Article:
happy new year 1978!
Just wanted to post this short excerpt from Skin of Glass, the novel I may yet undertake to get published.
There isn’t anywhere in Chicago he can’t get to by taxi or public transportation, so David hasn’t bothered to get another car since moving here. There’s a bus stop half a block from the entrance to his office and another one directly across from his apartment building. Of course taking the bus means waiting for the bus, which is what he’s doing right now, and lately that means risking freezing to death. Once he finally boards, finds a seat, and thaws enough to stop shivering uncontrollably, the bus is nearing his stop.
He rises to join the queue in front of the exit door, steeling himself against the inevitable. The bus jerks to a halt, and the side doors screech open. A blast of frigid air reaches into the heated vehicle and sucks him into its vortex. Gloved, hatted, and wrapped tight as a mummy against the chill wind blowing off Lake Michigan, he steps down to the street. In seconds, his lips are numb.
Bent forward against the force of the wind, he strides across Grand Avenue to the entrance of his building, a seventy-story glass and steel monument to Modernism. The sun is almost gone, but it was so weak and watery it made little difference. The temperature hasn’t been above freezing for the past few days. With the wind chill factor, it’s actually below zero. At least most of the snow from the last storm has been cleared away.
The doorman is wearing earmuffs under his maroon cap and a scarf wrapped snugly around the lower half of his face. Only his eyes and red-tipped nose are visible. He shouts a muffled but cheery “Happy New Year” to David, and David nods in return. On the elevator heading up to the thirty-sixth floor, he feels the familiar tingling in his extremities that accompanies a rapid change of temperature. He unwinds the gray and black woolen scarf from around his neck and unbuttons his charcoal overcoat. Once inside his apartment, he warms some brandy and sips the soothing liquid as he turns on lights and music before taking up his post in front of the bay window overlooking the wasteland below.
The first apartment he was in had a view of Lake Michigan and the marina. What could have possessed him to take that place? Some harebrained notion he might get another boat? Not likely. As soon as he was able to arrange it with management, he moved to this side of the building, paying a hefty fee for the privilege of altering his lease. It was worth it.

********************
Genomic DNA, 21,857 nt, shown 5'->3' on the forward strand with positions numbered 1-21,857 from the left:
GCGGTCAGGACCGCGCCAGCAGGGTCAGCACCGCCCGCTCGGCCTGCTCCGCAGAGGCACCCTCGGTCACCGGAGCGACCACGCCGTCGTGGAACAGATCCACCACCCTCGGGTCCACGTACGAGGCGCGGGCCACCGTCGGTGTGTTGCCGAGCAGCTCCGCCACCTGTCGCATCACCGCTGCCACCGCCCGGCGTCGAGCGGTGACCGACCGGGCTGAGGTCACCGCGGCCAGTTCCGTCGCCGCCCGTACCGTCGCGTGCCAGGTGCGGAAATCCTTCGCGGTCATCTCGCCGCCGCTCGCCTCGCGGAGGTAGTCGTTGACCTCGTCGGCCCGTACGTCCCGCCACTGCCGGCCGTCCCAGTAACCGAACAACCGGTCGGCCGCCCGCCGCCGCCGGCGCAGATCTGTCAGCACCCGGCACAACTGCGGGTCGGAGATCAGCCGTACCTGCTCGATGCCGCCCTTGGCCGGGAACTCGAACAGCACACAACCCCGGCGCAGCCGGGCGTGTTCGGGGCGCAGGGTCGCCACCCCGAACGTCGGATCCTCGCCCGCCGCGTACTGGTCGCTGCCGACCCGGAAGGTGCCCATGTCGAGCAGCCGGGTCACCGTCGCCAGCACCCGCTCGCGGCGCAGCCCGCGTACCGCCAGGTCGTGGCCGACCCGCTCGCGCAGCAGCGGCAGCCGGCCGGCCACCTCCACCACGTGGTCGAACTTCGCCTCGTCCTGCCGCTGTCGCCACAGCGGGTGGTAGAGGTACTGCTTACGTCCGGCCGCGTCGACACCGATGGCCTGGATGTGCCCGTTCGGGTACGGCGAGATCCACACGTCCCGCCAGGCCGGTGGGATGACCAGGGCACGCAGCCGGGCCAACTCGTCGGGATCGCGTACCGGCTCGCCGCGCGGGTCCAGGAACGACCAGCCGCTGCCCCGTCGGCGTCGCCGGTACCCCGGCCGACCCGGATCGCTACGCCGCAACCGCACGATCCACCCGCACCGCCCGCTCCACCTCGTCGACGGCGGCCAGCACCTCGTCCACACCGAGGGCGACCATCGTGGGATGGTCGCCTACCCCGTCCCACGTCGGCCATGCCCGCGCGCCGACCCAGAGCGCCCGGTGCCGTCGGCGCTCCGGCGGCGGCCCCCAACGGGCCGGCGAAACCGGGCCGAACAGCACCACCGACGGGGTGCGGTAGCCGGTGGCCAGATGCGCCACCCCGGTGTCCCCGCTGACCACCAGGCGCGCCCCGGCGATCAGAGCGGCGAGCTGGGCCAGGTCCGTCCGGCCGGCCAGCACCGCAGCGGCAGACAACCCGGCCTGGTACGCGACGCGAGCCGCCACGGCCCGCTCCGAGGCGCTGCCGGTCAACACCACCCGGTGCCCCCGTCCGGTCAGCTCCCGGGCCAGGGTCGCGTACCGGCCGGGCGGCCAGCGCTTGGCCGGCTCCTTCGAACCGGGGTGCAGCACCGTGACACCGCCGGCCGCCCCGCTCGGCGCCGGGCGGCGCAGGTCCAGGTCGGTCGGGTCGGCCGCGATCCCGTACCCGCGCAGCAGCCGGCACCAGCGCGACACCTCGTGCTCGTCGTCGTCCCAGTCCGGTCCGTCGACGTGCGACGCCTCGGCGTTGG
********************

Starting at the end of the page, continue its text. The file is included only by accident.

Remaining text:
He stares morosely at the desolate scene below. Here and there, between the hard-packed gray remnants of snow, are dun-colored patches of earth barren of grass. Black skeletons of trees seem to be railing against the hostile gray sky. He’d actually hoped for snow to transform Chicago into something soft and white, sparkling, totally alien to his past associations with the holidays. He’s cured of any desire for snow now.
Well, if he can’t blot out the dreary landscape outside, he can do his best to blot out his equally dreary inner landscape.
He’s been invited to several New Year’s Eve parties but hadn’t decided whether to drink alone at his club or in a crowd at one of the parties. But now that he’s home, there’s no way he’s going out again. Anywhere. Unless someone were to resurrect Coltrane. Or Miles were to come to his senses and stop playing rock and roll. And either one of them were foolish enough to put on a show tonight in this frigid, godforsaken place. He’s got plenty to drink right here. Besides, a person could freeze to death out there, and he’s not quite suicidal yet.
He hasn’t looked at his mail for a couple of weeks because he doesn’t want to see cards from California. This is the first time he’s spent the holidays alone. But it isn’t being alone he minds so much; it’s anything that reminds him of home.
Billie Holiday’s strangely lyrical seen-it-all voice is crooning Yesterdays on his stereo. It doesn’t really matter what the words are, her voice always seems to let you know she’s right there in the same miserable place you are. She sounds as if she always knew the way it would end for her. The way it’s going to end for you, too, baby. And there’s not a damned thing you can do about it so you might as well stop trying.
Not that he’s really trying.